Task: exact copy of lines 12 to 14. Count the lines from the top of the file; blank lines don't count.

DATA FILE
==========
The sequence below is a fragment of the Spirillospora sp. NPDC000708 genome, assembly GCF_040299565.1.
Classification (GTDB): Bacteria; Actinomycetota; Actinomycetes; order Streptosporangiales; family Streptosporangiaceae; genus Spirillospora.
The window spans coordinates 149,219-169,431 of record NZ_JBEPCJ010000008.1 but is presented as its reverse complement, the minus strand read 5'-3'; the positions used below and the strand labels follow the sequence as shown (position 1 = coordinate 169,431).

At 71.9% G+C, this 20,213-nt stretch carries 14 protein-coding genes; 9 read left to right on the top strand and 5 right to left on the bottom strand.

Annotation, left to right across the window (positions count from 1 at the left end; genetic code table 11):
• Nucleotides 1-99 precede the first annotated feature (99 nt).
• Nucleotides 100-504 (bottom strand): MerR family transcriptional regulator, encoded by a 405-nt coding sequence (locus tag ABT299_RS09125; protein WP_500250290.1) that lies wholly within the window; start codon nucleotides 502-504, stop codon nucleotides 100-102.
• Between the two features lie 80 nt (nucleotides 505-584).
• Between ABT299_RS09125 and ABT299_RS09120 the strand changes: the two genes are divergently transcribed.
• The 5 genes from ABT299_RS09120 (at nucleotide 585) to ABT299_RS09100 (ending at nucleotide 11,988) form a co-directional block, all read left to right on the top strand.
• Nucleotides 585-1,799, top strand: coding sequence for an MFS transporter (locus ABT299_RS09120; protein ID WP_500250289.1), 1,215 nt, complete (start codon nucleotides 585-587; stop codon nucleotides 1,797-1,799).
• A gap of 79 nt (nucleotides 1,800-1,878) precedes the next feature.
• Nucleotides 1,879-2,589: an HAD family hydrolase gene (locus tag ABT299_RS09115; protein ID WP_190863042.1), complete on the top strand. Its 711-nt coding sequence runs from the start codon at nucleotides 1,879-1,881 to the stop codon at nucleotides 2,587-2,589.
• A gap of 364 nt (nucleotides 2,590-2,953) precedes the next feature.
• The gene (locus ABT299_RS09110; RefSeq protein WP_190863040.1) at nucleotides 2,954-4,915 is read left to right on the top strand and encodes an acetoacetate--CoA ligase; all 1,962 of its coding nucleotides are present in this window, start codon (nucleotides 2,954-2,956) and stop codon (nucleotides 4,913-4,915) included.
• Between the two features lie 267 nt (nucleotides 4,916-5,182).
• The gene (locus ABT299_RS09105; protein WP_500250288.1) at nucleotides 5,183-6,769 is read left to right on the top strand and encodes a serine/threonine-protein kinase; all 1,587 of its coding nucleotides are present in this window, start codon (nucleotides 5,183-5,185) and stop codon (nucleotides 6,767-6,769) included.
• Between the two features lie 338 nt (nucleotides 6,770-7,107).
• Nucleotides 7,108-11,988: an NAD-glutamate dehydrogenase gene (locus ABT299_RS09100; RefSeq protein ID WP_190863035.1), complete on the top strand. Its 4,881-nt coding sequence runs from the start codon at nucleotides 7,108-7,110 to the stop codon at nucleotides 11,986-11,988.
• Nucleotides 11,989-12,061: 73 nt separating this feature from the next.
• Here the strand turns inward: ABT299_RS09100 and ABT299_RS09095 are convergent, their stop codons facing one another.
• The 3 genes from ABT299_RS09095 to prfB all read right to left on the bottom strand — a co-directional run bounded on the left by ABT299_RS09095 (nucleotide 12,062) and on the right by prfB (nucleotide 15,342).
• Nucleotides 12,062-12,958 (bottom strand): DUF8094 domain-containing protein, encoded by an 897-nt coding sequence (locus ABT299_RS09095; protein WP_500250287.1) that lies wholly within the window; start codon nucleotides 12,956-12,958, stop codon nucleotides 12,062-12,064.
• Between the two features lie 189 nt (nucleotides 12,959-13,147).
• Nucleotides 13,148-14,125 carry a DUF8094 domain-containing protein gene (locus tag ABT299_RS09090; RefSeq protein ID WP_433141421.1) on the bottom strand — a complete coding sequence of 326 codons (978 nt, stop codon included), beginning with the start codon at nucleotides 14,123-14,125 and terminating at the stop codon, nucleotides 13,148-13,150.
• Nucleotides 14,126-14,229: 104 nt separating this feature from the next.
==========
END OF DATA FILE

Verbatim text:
• A gap of 79 nt (nucleotides 1,800-1,878) precedes the next feature.
• Nucleotides 1,879-2,589: an HAD family hydrolase gene (locus tag ABT299_RS09115; protein ID WP_190863042.1), complete on the top strand. Its 711-nt coding sequence runs from the start codon at nucleotides 1,879-1,881 to the stop codon at nucleotides 2,587-2,589.
• A gap of 364 nt (nucleotides 2,590-2,953) precedes the next feature.